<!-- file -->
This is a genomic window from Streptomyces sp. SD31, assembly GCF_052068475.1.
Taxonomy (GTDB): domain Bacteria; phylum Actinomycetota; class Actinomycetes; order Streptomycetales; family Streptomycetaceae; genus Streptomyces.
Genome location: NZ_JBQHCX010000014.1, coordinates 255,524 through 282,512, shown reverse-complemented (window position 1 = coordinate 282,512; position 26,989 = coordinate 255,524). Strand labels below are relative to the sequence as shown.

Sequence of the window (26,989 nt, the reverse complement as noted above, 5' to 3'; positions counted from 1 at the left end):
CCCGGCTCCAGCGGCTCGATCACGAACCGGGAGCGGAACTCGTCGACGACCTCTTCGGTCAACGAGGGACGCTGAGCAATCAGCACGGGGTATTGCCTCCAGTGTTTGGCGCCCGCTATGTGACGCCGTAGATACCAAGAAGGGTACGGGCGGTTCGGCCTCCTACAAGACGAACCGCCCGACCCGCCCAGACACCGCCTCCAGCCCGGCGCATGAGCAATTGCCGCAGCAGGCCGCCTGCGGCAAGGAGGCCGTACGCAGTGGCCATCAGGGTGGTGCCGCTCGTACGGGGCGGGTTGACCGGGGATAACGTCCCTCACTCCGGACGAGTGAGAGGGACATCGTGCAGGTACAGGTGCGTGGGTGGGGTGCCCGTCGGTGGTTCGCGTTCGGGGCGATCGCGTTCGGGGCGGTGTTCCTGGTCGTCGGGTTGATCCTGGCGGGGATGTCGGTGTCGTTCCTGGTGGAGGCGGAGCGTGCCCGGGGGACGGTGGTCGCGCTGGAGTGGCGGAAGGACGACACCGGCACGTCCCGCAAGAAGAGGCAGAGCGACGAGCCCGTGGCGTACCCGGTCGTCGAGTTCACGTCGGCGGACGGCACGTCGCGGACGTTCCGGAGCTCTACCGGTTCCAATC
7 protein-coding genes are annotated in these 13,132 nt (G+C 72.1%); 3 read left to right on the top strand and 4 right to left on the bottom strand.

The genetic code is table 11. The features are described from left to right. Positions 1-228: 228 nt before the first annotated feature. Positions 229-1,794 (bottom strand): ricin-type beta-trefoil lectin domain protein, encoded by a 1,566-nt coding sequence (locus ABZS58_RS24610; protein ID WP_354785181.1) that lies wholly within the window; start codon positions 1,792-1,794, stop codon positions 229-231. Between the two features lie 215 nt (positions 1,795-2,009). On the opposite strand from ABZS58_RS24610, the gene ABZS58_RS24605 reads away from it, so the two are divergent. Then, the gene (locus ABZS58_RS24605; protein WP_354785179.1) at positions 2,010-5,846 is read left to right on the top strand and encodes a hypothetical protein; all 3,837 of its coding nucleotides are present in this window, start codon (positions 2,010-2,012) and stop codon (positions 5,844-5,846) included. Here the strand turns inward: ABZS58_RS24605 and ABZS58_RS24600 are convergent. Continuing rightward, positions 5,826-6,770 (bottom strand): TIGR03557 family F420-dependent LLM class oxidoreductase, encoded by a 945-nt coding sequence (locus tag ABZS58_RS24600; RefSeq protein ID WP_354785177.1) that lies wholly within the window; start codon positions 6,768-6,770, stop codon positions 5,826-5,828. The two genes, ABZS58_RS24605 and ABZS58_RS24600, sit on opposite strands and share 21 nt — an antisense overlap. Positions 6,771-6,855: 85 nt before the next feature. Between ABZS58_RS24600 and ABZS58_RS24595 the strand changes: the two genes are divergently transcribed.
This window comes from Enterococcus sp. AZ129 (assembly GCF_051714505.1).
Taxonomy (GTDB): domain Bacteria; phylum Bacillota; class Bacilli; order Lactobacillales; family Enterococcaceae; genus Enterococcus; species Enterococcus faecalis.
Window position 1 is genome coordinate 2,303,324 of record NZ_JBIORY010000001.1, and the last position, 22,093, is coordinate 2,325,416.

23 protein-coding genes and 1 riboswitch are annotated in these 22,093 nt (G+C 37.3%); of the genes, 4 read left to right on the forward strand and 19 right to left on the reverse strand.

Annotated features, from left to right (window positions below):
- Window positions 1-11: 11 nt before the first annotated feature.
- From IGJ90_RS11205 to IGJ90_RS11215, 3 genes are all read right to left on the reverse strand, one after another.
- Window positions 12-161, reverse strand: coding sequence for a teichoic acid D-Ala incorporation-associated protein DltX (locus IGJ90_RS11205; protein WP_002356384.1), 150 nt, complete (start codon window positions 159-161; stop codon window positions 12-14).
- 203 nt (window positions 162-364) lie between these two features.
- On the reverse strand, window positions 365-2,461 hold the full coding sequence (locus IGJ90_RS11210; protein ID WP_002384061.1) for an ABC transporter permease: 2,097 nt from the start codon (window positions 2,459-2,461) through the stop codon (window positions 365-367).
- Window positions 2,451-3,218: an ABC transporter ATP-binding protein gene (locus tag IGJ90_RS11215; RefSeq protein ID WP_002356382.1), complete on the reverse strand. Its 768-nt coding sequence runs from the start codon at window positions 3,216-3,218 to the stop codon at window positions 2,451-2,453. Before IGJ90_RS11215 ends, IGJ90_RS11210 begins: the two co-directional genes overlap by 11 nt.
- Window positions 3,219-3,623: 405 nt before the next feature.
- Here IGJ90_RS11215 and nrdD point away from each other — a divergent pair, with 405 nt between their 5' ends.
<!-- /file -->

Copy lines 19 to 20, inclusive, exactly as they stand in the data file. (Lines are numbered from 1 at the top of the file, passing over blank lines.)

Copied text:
- Window positions 3,219-3,623: 405 nt before the next feature.
- Here IGJ90_RS11215 and nrdD point away from each other — a divergent pair, with 405 nt between their 5' ends.